Top 5 Exercises For Trail Running

Top 5 Exercises For Trail Running

Any experienced trail runner can tell you that navigating uneven terrain, rapid elevation changes, and battling harsh weather conditions makes trail running a whole different animal than treadmill or street running.

Joint health is something every runner should work to maintain, even more so when regularly running on uneven terrain. It’s crucial to have strong ankles and extra-strong stabilizer muscles to absorb shock, protect joints, and prevent injury.

Running is one of the hardest cardiovascular exercises, but it’s not great for building muscle. To build stabilizers and improve your trail running, you need to incorporate resistance training into your life 2-3x a week. Perform moves that focus on the core and lower body joints, supporting your stride the most.

Here’s our list of the five best exercises to build critical stabilizing muscles and improve your running agility, speed, and performance when you hit the dusty trails.

 

Incorporating Resistance Bands  

The best equipment to use to build your lower body and core are resistance bands. Why?

Unlike weightlifting, resistance bands produce constant tension on your muscles while you use them. Stabilizing muscles work extra hard to support your joints and muscles and maintain proper form through the pressure.

Bands are an inexpensive investment to make and can be used for stretching, balance, and resistance work. For this workout, you’ll need one large-looped resistance band and a mini band set, like this one from  Victorem Gear.

 

Exercise #1: Banded Squats

Works your  quads, hamstrings, glutes, abs, and calves while building stabilizers in your knees, ankles, and hips.  

Sets: 3

Reps: 20

  1. Stand with your feet slightly wider than hips and toes turned slightly out.
  2. Place a mini band around both legs, just below your knees.
  3. Lift arms out in front of you until they are parallel to the ground.
  4. Hinge at the hips and bend down into a squat position and keep the core tight to protect your lower back.
  5. Return to the starting position and repeat.

 

Exercise #2: Resistance Band Deadlift

Works your  hamstrings, glutes, backs, and lat muscles and builds stabilizers in your hips.

Sets: 3

Reps: 20

  1. Stand the arches of your feet on one end of a large-looped resistance band. Grab the other end of the loop in each hand. Face your palms in toward your thighs.
  2. Hinge forward and bend down, keeping your legs with a very slight bend in the knee. Keep your back in one straight line and clench your abs to support your lower back.
  3. Move your arms down along your legs toward the ground. Stop just short of your hands touching the ground.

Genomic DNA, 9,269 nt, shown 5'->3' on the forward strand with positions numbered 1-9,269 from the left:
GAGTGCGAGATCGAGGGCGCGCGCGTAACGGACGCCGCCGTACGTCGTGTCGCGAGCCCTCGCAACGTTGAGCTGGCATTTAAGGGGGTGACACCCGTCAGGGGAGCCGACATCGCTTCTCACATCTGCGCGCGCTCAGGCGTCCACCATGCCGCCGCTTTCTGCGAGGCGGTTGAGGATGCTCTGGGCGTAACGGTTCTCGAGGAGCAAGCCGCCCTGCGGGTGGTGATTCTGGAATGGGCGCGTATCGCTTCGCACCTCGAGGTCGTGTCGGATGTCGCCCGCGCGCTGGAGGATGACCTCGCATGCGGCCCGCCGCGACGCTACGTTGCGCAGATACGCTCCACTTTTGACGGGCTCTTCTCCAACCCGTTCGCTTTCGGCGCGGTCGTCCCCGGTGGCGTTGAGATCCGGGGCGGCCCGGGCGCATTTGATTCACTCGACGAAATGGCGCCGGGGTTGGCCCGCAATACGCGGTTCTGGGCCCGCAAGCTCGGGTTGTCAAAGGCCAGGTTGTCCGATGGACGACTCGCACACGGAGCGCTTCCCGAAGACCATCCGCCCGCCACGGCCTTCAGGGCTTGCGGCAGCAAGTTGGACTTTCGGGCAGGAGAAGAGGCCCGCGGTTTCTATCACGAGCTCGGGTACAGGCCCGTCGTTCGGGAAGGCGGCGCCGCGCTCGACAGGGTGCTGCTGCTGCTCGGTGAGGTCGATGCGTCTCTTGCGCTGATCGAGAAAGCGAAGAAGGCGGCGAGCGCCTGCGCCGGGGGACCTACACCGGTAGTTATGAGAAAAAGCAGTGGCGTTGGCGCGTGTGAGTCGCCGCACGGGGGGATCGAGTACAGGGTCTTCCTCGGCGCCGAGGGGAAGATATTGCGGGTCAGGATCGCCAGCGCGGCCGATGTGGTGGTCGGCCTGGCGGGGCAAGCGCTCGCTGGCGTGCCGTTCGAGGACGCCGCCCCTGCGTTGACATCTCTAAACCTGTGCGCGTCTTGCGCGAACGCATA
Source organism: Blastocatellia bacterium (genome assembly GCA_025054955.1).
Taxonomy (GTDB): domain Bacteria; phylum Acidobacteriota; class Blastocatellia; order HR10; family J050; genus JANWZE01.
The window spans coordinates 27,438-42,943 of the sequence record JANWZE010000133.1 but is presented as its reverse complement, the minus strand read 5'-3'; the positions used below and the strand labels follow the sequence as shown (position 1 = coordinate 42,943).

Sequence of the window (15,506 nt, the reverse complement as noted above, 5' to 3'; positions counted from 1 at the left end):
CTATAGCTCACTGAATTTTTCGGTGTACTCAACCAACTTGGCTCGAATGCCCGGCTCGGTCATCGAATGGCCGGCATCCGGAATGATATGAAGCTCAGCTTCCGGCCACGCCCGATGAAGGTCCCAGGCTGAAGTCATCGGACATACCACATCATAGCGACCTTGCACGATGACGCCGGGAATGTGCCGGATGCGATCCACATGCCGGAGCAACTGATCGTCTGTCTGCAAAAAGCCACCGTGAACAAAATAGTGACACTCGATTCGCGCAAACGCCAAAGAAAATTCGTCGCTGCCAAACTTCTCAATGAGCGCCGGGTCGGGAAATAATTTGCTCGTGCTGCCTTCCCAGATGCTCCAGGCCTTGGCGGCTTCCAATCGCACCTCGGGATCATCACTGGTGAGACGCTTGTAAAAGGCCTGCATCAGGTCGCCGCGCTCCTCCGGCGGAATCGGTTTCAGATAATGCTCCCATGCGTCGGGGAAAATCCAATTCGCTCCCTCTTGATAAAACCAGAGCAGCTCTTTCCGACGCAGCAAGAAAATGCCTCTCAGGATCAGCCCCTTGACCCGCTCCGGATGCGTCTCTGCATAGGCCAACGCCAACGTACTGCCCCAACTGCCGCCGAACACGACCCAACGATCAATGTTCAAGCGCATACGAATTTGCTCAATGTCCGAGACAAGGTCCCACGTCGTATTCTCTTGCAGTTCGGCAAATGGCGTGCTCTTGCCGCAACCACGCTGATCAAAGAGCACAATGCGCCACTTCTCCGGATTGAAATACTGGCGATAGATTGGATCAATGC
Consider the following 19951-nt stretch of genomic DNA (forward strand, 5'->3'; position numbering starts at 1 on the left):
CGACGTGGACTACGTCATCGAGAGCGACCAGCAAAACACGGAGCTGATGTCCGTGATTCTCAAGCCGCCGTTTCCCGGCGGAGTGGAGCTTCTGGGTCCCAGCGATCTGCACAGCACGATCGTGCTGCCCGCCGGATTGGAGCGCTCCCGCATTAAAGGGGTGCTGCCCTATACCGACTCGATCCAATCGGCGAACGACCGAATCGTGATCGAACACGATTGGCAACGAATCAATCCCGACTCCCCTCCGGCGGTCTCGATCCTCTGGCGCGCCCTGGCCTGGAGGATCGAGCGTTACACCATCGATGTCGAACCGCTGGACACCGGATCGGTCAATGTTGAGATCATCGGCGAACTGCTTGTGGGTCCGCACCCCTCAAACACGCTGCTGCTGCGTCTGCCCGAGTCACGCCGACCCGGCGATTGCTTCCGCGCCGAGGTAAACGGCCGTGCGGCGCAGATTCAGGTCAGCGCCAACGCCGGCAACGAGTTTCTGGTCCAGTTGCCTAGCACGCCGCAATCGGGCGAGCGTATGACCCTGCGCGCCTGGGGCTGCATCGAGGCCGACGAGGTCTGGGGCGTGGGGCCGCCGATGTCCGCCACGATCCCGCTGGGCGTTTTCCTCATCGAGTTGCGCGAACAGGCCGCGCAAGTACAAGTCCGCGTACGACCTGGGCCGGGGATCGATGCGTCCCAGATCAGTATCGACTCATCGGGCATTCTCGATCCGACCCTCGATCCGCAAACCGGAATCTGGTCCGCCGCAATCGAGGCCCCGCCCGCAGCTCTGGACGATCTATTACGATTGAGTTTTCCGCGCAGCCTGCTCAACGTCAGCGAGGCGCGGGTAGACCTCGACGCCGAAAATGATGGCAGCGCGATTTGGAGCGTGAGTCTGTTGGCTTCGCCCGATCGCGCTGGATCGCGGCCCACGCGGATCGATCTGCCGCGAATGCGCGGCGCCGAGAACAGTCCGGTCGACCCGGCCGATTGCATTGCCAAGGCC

4. Slowly return to the starting point.

 

Exercise #3: Banded Star Jacks

Works your  glutes, quadriceps, hip flexors, and stabilizers of your ankles, knees, and hips.

Sets: 3

Reps: 30

  1. Place a mini band around both of your ankles and stand with feet shoulder-width apart.
  2. Jump both feet out to your sides, keeping knees soft. Lift both arms sideways and up over your head.
  3. Return to starting position and repeat.

 

Exercise #4: Banded Plank

Works your  abs, glutes, shoulders, and back as well as stabilizers in all of your joints.

Sets: 3

Reps: 1 hold for 30-60 seconds

  1. Grab one end of a looped resistance band in each hand and lift the band overhead and behind your back.
  2. Get down on an exercise mat in a pushup position. Straighten your arms. Keep your core tight and neck in line with your spine. Don’t allow your hips to drop or lift out of line with the rest of your body.
  3. Hold for 30 seconds. Build up to holding for 60 seconds in each set.

 

Exercise #5: Banded Ankle Distraction

Works your  ankle stabilizers and calves.

Sets:3

Reps: 1 hold for 30 seconds

  1. Secure one end of a looped band to a fixed object, like a heavyweight machine, or closed under a door.
  2. Place your right ankle in the other end of the loop, right at the curve where the foot meets the leg. Facing outward, walk away from the door until the band is tight.
  3. Keeping the tension on the band throughout the move, bend your right knee over the ankle.
  4. Hold for up to 30 seconds. Repeat on the left side when finished.

 

Final Notes

A few times a week, performing these moves strengthens those crucial muscles to improve your trail runs and prevent common injuries like ankle sprains and knee pain from repetitive motion.

You can also incorporate your bands into dynamic stretching and to assist with mobility work.

 

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